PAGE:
Understanding what happened at Pearce-Ford Tower on Nov. 9 was a protest and not a riot is of the utmost importance when moving forward.
At 10 p.m., students were not destroying property, but exercising their first amendment right by dancing and singing to “F*ck the Police” while holding signs.
This article is by no means disregarding what happened before, such as the troops flag being ripped from a cadet’s hands. The act was disrespectful and, as we know, not tolerated by WKU. We can speculate this is why police were called onto the scene.
What happened before 10 p.m. is a grey area filled with incidents that are unclear if the individuals who were arrested were arrested for issues relating to the protest or if they went to start trouble. If they did go to start trouble, we need to recognize there were two separate groups of people outside of PFT, and not one. People looking for trouble, and people looking to protest. When those groups collide we have issues that paint an entire group as troublemakers instead of protesters; they’re caught up in a grey area where they aren’t destroying property, but bystanders may feel threatened by their presence because of the actions of a few.
What must also be understood is why individuals were protesting. Protests happen out of sadness, hurt, frustration and anger. There are ways for individuals to outwardly express emotions to the masses, they are persistent for the observant to recognize and hear their pain. Protests serve as a way for the voiceless to shout for a change in a system they’re far too small to change on their own. They are masses of people that may represent a community that has, or could, experience disenfranchisement and injustices.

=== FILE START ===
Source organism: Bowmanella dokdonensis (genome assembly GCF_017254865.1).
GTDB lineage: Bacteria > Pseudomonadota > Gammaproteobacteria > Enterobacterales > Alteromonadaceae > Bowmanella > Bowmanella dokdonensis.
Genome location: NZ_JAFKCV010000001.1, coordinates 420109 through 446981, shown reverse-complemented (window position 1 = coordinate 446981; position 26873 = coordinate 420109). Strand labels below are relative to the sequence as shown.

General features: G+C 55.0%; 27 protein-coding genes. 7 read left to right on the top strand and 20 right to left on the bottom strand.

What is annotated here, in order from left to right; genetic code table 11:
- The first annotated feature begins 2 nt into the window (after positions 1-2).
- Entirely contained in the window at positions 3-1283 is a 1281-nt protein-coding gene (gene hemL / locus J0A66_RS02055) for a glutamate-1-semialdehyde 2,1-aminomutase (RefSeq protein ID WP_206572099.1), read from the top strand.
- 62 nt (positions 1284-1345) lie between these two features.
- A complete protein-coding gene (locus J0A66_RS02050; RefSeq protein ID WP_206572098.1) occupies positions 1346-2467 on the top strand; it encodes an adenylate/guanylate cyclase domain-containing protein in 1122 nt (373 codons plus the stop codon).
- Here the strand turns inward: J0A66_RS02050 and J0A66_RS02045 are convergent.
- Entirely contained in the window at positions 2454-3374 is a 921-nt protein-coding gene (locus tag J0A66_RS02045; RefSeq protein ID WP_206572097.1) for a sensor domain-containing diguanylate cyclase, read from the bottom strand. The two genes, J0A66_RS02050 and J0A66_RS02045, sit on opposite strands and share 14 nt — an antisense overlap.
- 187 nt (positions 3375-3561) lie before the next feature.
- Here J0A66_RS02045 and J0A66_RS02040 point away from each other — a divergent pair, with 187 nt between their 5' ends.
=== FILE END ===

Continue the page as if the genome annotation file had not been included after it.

We must understand the students of WKU did not smash car windows or cause violent public disturbances, much like the violent protests in Portland, Oregon, the Washington Post described as being “tainted by uncharacteristic violence.” This is a perfect description of what happened the night of Nov. 9 at PFT; a peaceful protest tainted with negative actions of others that affected the group as a whole. However, it is still unfair to lump all the protesters in the catalog of violent protesters when it was a few bad apples.
What could have turned very violent on our beloved campus didn’t thanks to police presence. However, we can’t only talk about the bad parts of the situation. We must talk about why the people were there in the first place. They were there because they felt threatened, scared, uncertain and confused about the future of our nation. We can’t ignore the fact xindividuals are walking across campus while checking their backs and analyzing their surroundings because they’re afraid of what comes next.
It’s easy to look at what happened and call out all of the bad moments, but it’s harder to ask students how they’re feeling about the situation. Try asking a student who may look or think differently from you how they feel about the election, the future of our nation and how they can be helped. Help them make sense of it all, and help them feel safe on and off campus.
Consider this a protest to the idea and actions of any riots within our campus community.
Consider this an outcry to those who have the power to make change on our campus; all students.
Consider those who don’t feel safe and do something about it.